You haven't lived until you've borne witness to what I saw today.
Yes, that's right. I challenge ANYONE to defy what I saw was the height of the field it's in.
Allow me to explain.
What I saw was amazing.
It was a once-in-a-lifetime happening … that happened at 10:30 and 2:00 on Saturday, and I believe twice before on Friday and is planned for two or three more times on Sunday; and then other dates and times in other cities, but believe me, you need not see it more than once in your life.
What, you ask, could be all that?
A rap performance.
Watching a rap performance.
But I'm not talking just any rapper.
But before I tell you who was the height of the genre … I have to lay down a bit of my rap history:
I've seen Vanilla Ice live in concert.
But put that aside … I do have a solid grasp on the history of rap. I lived it. I'm old.
I lived in the 'hood when I started junior high school in 1980. I came into my musical being with Grandmaster Flash, and a few years later, Run D.M.C.
I've seen Hammer (as Hammer and M.C. Hammer) on stage. He was amazing. (Seriously. I saw him twice, and enjoyed both shows.)
And I've seen L.L. Cool J blow the roof off a building.
And I've seen Chuck D and Flav (when he was cool the first time) absolutely demolish the crowd at Bogart's in Cincinnati on an amazing hot October night in 1988 that seared itself into my mind and just makes me weep for music today.
Because Public Enemy … Chuck, Flav, Terminator X and Professor Griff … were the high to the low to the end of the show for the rest of their lives.
Nobody did it better.
And nobody ever will.
And to back it up and name check even further ... I even saw Run, D.M.C. and Jam Master Jay step on stage at Live Aid where all the people gave and the poor got paid.
Because I was at Live Aid in Philly in 1985.
Because I'm old school, bitches.
So old, in fact, I can even remember when MTV played videos.
And they played only white musicians.
And only black people rapped.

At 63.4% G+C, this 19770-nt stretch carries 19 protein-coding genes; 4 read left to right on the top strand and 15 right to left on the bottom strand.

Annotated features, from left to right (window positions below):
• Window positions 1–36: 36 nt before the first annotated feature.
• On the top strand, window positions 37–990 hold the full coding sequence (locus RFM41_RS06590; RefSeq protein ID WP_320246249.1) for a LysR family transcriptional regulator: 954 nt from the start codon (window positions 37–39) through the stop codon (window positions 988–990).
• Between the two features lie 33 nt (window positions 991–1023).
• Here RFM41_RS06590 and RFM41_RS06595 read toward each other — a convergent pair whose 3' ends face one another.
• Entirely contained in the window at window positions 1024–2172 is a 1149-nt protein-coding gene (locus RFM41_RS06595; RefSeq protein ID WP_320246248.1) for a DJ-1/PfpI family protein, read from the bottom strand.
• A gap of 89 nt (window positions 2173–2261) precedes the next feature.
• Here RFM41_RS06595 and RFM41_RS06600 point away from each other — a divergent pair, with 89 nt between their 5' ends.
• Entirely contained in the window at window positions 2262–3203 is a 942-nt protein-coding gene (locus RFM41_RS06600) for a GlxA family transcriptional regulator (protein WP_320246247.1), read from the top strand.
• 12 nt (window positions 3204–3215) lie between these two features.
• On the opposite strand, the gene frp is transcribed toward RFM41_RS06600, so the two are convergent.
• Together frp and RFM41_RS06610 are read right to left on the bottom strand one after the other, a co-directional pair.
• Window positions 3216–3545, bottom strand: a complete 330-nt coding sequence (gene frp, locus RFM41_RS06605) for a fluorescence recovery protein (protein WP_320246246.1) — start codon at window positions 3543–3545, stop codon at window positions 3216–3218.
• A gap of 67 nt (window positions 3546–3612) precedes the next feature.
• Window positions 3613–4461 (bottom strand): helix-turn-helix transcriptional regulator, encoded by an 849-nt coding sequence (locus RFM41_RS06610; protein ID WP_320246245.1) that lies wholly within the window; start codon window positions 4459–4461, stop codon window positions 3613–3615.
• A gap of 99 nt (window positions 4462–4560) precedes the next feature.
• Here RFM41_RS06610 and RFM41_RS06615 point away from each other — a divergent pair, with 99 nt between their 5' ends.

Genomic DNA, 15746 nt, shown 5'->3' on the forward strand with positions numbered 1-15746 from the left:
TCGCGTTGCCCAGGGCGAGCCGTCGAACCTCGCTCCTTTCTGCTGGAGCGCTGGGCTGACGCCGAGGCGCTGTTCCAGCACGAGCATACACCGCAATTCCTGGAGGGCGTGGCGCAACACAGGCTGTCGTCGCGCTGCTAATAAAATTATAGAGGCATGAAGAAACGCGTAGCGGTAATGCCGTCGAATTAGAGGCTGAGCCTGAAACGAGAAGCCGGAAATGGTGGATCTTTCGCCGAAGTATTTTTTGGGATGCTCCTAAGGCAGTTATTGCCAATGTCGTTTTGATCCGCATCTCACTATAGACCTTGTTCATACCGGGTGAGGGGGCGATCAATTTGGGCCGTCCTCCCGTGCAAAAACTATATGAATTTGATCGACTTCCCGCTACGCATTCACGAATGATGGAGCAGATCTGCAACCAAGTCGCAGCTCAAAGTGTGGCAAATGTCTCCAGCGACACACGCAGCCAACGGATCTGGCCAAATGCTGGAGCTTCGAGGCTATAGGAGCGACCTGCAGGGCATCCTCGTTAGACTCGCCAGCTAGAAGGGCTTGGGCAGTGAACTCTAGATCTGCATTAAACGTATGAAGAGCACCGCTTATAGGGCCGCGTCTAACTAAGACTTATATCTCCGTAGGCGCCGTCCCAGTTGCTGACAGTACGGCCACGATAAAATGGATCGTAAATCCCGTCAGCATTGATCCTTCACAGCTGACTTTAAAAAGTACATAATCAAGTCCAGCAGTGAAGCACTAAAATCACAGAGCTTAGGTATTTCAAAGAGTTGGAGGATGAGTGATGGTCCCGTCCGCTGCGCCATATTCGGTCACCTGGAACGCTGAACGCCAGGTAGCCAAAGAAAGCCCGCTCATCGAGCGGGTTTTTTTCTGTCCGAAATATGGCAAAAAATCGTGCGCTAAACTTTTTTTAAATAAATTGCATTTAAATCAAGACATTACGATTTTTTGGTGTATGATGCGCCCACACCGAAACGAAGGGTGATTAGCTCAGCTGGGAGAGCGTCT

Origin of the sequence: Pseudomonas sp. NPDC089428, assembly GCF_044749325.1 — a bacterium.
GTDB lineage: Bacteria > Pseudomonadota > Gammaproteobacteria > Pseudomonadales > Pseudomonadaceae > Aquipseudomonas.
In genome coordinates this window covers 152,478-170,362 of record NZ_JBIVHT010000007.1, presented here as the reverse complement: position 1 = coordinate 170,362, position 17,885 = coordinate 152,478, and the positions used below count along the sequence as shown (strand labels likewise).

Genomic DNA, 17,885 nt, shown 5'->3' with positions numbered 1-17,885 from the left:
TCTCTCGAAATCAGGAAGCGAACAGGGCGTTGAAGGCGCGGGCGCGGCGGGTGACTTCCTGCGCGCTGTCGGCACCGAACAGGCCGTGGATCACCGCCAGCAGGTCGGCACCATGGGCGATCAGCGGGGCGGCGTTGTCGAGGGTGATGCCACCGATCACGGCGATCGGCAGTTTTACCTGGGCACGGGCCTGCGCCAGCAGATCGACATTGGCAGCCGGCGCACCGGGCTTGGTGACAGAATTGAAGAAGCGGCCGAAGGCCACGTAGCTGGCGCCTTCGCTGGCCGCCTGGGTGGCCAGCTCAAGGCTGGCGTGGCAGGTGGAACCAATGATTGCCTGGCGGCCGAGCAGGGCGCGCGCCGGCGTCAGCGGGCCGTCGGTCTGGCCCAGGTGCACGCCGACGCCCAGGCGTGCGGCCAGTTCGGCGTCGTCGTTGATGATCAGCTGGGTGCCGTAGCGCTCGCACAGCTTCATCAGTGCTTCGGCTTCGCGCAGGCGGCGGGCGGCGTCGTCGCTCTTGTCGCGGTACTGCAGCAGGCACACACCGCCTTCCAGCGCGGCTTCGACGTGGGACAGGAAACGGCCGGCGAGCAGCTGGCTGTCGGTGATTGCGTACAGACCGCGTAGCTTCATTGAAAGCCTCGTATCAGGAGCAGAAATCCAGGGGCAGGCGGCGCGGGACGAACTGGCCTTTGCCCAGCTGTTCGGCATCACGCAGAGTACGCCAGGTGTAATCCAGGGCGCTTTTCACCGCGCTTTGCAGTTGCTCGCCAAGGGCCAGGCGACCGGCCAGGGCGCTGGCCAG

So when I tell you I saw the most amazing rap performer on Saturday, I want you to know not only do I have a base to balance that statement against, but the knowledge and experience to show you I'm a subject expert in world of rap performances.
And for the record, I'm not talking about the performer dropping the bomb for a money makin' playa that ain't with us no mo.
Yeah, like Notorious B.I.G.
And for the record, I ain't talking about a gangbanging thug that never seen it comin'.
Yeah, like Tupac Shakur.
Nah bitches, I'm talkin' 'bout muthafuckin' Grumpy Bear and shit.
I said Grumpy Bear.
I saw, with my own eyes, on Saturday, in a building I saw both LL Cool J and NWA play, a big blue badass bear rockin' the mic.
The Care Bears Live Experience, 'Caring and Sharing Friends' was at Hara Arena on Saturday.
And I was there.
Who loves her some Care Bears.
She loved the show. She's 8. In a few years she'll refuse to admit that she loved it. Hell, she'll refuse to admit she was there.
But right here, tonight, she's in her glory.
With a new Care Bear (Thanks-A-Lot Bear), a balloon and a Cheer Bear light spinner.
And my wallet is empty.
But my heart is full of the moment when she saw what we were going to. She loved it. In her words, it was "AWESOME."
And not only did Grumpy Bear rap for us, he moonwalked.
And he was laying down some heavy shit, too.
His message-based rap taught us that it's okay to play and fun, but sometimes, you have to be serious and solve problems.
Because while the rest of the Care-A-Lot gang was hanging out and having fun with some little white girl who they kidnapped and took to their rainbow and cloud world, Grumpy was a working bear, trying to keep the rainbow reader full so the rainbows in Care-A-Lot would stay bright and colorful.
He was trying to keep it real.
As real as a person in a bear suit playing Hara Arena in
Word to your stuffer.